In the episode, I was surprised to see that the food options available for lunch at the schools of the children Ling visited with offered such exclusive options as hot dogs, French fries, chocolate milk, candy bars, and sodas. Was it really this bad when I was in school?

Advertising’s Link to Behavior

When I was an undergraduate, I learned about the ways that culture tends to mirror television programming, and specifically, how advertising affects people’s behavior. You can find a nice overview of this type of research from the Council for Research in Values and Philosophy web site, here. In reference to the effects of television watching, the below excerpt states:

For each viewer or hearer it is a private and intimate event between the communicator and the individual. For this reason I call this an event of “privatized consciousness.” Because of its privatized nature, public mass communications avoid public scrutiny. The television is as familiar to the family as the family pet; it’s taken for granted. At the same time it is the reflector or mirror of the most powerful commercial interests of our culture … The dominant story and vision of the mass media mirror is not moral action, but consumer action. The intent of a commercial is not to encourage you to be a moral agent. Its objective is to penetrate any sense of order or resistance you might have to the message.

Because advertising plays such a powerful role in influencing the thoughts and behaviors of a society, don’t you think it’s important to think twice about the products we’re pushing, the messages we’re amplifying, the lessons we’re responsible for teaching as marketers?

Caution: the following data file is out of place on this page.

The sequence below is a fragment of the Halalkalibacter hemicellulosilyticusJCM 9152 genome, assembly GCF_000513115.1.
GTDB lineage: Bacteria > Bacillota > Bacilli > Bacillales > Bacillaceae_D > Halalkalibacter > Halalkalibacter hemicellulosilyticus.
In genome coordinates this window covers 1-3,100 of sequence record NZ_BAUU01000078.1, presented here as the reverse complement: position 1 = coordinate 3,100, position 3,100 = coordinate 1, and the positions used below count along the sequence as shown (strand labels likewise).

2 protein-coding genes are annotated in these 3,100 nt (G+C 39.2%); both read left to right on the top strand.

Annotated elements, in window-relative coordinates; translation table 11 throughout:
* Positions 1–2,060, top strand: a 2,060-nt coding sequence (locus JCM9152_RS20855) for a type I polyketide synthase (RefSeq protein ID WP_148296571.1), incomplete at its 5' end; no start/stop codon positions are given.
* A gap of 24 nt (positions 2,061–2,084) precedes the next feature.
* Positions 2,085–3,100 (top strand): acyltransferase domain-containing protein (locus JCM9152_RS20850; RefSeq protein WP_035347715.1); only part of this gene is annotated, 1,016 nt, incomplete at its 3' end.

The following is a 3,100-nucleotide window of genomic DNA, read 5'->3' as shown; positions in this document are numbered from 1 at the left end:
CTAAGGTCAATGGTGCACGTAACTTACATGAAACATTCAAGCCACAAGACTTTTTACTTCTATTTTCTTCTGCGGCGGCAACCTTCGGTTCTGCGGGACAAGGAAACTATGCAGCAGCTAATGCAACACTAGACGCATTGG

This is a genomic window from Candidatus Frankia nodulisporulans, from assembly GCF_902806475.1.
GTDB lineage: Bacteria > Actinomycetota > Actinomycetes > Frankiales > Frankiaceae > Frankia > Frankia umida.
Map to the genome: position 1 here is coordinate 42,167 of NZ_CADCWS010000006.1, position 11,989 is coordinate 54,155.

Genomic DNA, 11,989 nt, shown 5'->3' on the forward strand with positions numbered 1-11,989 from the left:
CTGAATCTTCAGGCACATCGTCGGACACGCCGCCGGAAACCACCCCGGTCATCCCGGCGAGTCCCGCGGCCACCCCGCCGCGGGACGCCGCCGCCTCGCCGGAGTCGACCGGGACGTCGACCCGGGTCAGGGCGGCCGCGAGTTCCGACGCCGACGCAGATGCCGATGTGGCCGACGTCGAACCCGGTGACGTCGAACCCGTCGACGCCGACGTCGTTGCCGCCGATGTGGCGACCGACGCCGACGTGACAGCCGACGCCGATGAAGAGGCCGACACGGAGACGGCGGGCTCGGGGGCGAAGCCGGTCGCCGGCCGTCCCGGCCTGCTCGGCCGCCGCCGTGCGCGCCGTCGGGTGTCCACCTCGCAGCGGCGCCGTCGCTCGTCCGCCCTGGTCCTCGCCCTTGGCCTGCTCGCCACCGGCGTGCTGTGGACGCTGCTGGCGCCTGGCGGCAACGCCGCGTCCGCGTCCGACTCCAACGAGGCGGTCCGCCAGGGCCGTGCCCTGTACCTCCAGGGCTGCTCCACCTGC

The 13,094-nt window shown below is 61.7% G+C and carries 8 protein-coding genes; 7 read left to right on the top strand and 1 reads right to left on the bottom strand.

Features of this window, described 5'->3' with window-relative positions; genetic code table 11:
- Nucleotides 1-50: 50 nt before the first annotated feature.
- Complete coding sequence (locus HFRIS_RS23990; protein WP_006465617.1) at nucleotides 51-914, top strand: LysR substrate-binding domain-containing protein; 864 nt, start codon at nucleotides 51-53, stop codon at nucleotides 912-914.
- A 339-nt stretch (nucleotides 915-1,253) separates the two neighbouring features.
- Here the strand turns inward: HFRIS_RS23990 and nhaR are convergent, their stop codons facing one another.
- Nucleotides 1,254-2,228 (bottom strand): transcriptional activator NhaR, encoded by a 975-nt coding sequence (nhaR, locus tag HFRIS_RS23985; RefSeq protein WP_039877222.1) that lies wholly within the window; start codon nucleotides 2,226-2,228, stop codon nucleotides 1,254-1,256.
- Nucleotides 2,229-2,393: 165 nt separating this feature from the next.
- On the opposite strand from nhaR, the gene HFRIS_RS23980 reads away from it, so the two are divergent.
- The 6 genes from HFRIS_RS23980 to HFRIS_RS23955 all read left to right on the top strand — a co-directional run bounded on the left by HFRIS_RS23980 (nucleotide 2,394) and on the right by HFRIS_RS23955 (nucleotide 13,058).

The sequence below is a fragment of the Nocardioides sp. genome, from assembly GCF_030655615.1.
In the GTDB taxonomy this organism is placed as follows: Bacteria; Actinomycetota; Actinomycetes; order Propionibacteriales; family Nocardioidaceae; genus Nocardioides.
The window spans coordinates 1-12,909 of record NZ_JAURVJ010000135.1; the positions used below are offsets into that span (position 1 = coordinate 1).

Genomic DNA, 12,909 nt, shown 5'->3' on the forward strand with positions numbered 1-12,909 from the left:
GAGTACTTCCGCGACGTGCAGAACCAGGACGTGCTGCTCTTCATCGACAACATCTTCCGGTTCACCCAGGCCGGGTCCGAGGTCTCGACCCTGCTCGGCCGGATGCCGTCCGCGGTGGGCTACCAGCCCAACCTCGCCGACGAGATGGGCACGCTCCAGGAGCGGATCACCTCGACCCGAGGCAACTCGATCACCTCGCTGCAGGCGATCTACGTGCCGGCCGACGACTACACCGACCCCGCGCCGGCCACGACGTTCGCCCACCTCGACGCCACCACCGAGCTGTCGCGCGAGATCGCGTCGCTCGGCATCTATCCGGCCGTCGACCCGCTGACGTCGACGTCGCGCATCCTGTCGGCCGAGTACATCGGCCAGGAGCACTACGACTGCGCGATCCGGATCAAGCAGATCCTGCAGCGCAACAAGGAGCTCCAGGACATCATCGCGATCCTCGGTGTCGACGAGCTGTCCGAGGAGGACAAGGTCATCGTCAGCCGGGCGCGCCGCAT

Conclusion

Many people were angry when New York mayor Bloomberg recently proposed to limit the size of sugary soft drinks sold in restaurants, movie theaters, stadiums and arenas to no more than 16 ounces. As can be expected, industry groups including the American Beverage Association asked a judge to strike down the proposed ban on the sale of large servings of soda, calling it an unfair burden on small businesses. No matter where you stand on these issues, it’s important to remember that marketing can play a powerful role in society, and as marketers we should be slightly more conscious of the effects of the products and brands we put such hard work into promoting.

Now it’s your turn: what are your thoughts on the way we advertise food in America? What is your opinion on the Superbowl commercials?